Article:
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the everyman memoirs

The official blog of author Tali Nay.

Selling Books: Indie Stores vs. Online Distributors

It's an interesting thing, selling a book. Especially when you 1) have never sold one before and 2) are a relative nobody. Actually, there's nothing relative about it. To anyone but my friends and family (who have for the most part already bought copies), I am a nobody. And when was the last time you bought a book just because someone told you their friend/sister/cousin/former roommate wrote it? For that matter, when was the last time you went into a bookstore and bought a book by an author you've never heard of just because the book looked interesting? I pretty much never do this. Case in point: This past weekend I was at a darling indie store and went to my favorite section, the biographies. I honed in on a very buzzed-about memoir that I've been meaning to buy and went ahead and bought it. And seeing my little book sitting next to all the buzz books made me both delighted and depressed. I mean, it's amazing to see your own book on the shelves. But next to all those buzzed-about books, who would ever buy mine?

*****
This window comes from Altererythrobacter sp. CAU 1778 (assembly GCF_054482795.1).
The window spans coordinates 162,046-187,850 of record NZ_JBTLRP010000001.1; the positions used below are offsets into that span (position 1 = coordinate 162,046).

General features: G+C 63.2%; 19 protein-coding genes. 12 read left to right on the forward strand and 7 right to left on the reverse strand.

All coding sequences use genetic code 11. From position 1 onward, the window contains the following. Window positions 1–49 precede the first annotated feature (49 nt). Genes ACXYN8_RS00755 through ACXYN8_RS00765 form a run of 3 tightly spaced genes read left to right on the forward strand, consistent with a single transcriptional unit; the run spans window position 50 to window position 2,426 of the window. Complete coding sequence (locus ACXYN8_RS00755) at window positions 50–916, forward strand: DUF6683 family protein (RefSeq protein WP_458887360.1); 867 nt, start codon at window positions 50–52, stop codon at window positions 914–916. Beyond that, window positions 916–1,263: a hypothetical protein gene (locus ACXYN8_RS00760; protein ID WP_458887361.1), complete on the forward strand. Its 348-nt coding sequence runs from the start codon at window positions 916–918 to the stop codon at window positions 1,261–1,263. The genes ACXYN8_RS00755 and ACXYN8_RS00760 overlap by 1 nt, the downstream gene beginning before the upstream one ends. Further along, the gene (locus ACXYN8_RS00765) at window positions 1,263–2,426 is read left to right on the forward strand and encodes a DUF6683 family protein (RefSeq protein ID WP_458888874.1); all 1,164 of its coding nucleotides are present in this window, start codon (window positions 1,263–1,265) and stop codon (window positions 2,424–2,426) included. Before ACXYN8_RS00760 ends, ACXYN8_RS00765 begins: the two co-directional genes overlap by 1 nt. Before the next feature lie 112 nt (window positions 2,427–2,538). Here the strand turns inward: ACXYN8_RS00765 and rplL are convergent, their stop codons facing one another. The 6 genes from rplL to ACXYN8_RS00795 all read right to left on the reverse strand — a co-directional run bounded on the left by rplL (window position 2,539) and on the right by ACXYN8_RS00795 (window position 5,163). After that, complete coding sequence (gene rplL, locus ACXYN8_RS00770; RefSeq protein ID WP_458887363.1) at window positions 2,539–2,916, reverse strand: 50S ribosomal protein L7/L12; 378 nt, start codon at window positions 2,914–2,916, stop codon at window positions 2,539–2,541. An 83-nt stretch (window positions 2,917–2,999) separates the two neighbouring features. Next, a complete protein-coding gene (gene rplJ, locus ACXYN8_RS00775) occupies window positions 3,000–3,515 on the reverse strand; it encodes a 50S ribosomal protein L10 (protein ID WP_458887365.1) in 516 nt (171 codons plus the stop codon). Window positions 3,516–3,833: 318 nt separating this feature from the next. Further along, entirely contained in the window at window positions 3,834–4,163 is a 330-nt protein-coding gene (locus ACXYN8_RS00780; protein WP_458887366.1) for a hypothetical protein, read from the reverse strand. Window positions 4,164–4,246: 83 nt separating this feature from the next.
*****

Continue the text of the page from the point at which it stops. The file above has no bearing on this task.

When it comes to getting my book into stores, I've definitely made a few blunders. Part of this is my own newness to the world of publishing, and part of it is the divide that has been created because of mammoths like Amazon. It has been off-putting to some independent bookstores that so much (read: all) of my book marketing directs people to Amazon and B&N. I got an email from a bookstore just this week asking why I was directing independent stores to a website (mine) with links to Amazon and B&N on it. I will tell you that the email brought me to tears just because I felt so foolish. But I will also tell you that there is not a book in her store that isn't also available on Amazon and B&N. This is just the world we live in. And especially as a nobody whose book is not available in many stores yet, I simply have to have a presence among online distributors. That said, I never want it to appear like I'm insensitive to the negative impact that Amazon has had on the world of independent bookstores. Because I am a hard-core independent bookstore fan. I always prefer purchasing from a brick and mortar store, supporting local business, and holding a physical book in my hands. Always. So in recognition of indies everywhere, I'd like to give a shout out to a few of the stores who added my book to their shelves this week: Fireside Books in Chagrin Falls, Ohio; Sunflower Books in La Grande, Oregon; and St. Johns Booksellers in Portland, Oregon. Many thanks for all you do.